The spate of alerts Wednesday at the Capitol came a day after news that the letters to Wicker might have contained ricin. Two preliminary tests at an offsite mail-screening facility in suburban Maryland indicated the presence of ricin; two other tests were negative.
Senate Sergeant-at-Arms Terrance Gainer, a former second in command of the Washington Metro Police Department, urged calm and caution for Senate workers in dealing with mailed or delivered materials.
“All mail and commercial packages processed through the Senate mail facility have undergone rigorous testing through protocols established following previous anthrax and ricin attacks at the Senate,” Gainer said in a statement. “Mail delivery in Washington, D.C., offices will continue this afternoon – this mail was processed in advance of receipt of the suspicious ricin mailing, has been successfully inspected and tested, is completely safe and will be delivered by uniformed Senate post office employees.”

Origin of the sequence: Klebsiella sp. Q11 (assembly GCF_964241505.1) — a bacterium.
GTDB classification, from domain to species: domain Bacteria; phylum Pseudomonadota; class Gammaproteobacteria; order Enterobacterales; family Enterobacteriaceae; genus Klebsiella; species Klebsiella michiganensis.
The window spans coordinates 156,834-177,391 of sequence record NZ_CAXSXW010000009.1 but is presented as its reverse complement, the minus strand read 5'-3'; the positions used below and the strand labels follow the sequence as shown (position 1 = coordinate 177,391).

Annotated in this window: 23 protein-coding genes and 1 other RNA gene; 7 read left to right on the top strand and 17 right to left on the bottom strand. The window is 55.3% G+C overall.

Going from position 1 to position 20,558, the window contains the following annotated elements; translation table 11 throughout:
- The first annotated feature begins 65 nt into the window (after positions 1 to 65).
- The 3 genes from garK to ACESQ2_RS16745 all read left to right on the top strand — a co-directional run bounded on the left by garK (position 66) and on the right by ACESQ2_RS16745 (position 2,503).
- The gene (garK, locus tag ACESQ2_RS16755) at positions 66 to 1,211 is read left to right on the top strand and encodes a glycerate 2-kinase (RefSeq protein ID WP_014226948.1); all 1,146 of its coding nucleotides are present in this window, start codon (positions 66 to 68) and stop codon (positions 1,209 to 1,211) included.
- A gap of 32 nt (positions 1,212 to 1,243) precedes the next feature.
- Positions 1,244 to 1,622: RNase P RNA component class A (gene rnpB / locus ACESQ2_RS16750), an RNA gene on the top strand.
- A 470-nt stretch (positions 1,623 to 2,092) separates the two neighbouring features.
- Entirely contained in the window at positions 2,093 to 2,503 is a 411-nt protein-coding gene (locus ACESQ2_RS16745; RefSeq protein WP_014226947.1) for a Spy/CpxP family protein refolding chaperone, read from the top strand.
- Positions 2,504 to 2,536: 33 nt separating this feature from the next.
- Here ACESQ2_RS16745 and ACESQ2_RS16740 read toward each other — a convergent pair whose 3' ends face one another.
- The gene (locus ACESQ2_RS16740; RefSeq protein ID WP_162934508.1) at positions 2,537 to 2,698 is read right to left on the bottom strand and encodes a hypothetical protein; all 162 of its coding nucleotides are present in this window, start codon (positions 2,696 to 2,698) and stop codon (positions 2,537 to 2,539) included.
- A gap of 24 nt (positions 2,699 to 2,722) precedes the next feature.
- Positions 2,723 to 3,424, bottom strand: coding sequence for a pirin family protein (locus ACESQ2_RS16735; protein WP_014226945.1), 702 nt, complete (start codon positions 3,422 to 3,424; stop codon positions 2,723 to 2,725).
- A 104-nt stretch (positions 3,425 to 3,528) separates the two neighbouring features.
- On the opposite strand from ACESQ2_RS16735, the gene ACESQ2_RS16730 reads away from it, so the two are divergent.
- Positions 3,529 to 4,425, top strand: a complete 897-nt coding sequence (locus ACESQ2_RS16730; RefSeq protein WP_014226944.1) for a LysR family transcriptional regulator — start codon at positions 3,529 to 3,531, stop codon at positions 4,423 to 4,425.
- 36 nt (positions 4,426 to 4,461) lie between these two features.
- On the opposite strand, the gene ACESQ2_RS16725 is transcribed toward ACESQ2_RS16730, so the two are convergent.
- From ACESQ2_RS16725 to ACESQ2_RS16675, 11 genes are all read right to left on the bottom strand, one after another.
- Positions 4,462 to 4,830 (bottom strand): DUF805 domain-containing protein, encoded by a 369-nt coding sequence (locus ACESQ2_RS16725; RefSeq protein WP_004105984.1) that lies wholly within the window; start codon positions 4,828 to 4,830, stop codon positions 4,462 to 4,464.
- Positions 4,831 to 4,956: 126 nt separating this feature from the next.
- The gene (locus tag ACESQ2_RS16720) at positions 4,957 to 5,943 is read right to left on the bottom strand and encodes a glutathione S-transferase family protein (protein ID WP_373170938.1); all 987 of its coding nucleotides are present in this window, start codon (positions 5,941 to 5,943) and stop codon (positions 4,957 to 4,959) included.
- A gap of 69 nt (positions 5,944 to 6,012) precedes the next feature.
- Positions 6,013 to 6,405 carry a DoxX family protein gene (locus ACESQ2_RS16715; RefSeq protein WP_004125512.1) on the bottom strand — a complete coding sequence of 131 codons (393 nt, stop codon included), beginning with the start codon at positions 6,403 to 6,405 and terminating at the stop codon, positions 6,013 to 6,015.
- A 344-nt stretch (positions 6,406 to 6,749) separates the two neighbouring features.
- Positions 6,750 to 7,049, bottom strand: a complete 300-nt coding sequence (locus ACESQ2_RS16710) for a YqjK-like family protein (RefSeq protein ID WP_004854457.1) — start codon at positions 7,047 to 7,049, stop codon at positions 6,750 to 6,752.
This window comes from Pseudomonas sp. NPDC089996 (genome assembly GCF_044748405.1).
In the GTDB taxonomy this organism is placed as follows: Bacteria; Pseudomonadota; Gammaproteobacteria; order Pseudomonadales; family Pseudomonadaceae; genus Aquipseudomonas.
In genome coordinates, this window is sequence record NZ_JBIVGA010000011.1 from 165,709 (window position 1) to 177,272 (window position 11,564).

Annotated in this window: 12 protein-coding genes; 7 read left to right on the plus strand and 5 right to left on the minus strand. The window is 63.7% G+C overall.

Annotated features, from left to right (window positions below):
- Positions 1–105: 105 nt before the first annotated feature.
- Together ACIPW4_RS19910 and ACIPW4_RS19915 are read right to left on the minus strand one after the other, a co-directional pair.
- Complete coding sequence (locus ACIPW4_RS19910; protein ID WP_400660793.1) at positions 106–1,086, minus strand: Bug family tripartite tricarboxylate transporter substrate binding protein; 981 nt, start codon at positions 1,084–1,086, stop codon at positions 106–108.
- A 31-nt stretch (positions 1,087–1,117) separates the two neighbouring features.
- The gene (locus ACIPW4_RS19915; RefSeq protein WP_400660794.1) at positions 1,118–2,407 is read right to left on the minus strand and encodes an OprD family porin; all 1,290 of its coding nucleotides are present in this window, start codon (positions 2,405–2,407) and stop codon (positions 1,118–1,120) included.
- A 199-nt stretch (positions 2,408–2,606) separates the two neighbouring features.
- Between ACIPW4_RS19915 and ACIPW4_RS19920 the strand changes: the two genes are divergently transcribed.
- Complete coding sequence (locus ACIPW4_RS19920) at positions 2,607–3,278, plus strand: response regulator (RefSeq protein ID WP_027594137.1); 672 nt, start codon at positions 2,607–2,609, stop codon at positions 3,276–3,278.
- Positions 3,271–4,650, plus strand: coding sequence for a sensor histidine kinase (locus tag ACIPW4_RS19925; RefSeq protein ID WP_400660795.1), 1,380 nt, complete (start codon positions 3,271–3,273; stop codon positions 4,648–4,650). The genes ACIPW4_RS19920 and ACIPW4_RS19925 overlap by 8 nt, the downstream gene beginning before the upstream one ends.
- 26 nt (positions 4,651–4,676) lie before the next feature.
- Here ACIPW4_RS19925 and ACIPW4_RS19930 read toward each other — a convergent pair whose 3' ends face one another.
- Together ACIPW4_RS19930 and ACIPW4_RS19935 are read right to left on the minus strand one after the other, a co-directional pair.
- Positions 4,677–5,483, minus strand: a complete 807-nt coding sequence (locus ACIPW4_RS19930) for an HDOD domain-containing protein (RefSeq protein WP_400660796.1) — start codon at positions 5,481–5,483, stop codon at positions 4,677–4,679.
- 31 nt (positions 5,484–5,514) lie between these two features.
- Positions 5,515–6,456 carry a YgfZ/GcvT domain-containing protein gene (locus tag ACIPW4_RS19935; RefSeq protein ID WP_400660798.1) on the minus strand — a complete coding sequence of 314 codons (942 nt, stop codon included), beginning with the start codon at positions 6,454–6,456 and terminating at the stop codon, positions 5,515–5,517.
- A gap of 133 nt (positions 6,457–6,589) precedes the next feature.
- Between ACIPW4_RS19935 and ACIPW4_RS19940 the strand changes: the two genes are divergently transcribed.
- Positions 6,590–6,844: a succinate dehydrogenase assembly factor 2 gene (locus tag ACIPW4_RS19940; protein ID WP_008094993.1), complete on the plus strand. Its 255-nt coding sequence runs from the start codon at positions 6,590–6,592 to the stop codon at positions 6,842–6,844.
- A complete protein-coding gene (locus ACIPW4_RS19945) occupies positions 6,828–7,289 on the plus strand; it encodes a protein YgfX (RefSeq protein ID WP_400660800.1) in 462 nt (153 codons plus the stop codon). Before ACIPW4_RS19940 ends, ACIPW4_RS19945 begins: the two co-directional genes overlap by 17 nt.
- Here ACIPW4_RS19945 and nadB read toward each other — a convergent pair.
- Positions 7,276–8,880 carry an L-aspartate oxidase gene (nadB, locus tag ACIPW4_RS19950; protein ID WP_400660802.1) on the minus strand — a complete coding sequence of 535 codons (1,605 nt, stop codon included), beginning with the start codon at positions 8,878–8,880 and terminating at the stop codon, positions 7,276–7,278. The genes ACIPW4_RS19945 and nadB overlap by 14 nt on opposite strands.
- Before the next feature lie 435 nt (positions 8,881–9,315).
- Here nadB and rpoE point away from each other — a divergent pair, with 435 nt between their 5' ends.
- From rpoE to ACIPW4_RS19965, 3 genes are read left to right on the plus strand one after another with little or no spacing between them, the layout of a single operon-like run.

He warned that staffers shouldn’t open sealed envelopes and should accept items only from Senate post office employees or government couriers with government-approved identification.
Ricin, derived from castor beans, can be easily and inexpensively produced. Law enforcement and terrorism experts say it’s more effective on individuals than as a mass weapon. It takes only a small amount to kill a human, and there’s no specific test or antidote.
Ricin poisoning isn’t contagious. Touching the substance would cause little harm. But eating after touching ricin could be harmful.
According to the Centers for Disease Control and Prevention, unintentional exposure to ricin is highly unlikely. Death from inhalation or ingestion, if not quickly treated, could come within 36 to 72 hours, the CDC says.